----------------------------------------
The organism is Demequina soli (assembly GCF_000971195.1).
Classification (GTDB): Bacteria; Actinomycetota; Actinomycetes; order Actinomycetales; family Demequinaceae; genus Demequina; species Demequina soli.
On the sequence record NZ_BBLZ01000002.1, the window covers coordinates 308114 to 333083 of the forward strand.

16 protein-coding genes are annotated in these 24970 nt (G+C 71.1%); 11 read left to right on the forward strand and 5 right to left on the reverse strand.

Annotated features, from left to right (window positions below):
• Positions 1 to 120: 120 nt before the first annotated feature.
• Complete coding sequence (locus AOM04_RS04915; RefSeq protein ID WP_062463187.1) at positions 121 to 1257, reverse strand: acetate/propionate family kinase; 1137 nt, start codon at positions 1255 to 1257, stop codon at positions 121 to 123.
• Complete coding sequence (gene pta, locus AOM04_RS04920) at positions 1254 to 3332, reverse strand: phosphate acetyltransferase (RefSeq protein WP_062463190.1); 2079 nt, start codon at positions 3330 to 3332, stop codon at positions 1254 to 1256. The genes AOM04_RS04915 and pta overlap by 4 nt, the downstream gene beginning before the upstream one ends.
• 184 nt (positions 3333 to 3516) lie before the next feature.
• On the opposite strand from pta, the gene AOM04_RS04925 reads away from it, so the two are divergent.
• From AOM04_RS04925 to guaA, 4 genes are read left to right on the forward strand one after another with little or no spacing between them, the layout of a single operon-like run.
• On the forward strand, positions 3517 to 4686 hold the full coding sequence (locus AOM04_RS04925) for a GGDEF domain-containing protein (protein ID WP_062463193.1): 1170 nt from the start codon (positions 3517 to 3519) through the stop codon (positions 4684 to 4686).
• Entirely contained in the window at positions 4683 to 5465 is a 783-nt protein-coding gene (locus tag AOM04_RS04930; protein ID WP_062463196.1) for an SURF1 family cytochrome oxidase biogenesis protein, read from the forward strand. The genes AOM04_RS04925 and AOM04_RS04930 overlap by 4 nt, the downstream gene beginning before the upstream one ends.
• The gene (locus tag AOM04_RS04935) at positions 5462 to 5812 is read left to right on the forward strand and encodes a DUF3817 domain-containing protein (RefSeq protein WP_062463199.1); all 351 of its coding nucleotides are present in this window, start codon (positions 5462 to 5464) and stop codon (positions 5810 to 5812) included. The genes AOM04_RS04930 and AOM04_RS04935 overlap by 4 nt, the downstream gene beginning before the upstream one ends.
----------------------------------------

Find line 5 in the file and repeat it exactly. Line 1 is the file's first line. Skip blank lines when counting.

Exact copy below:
Annotated features, from left to right (window positions below):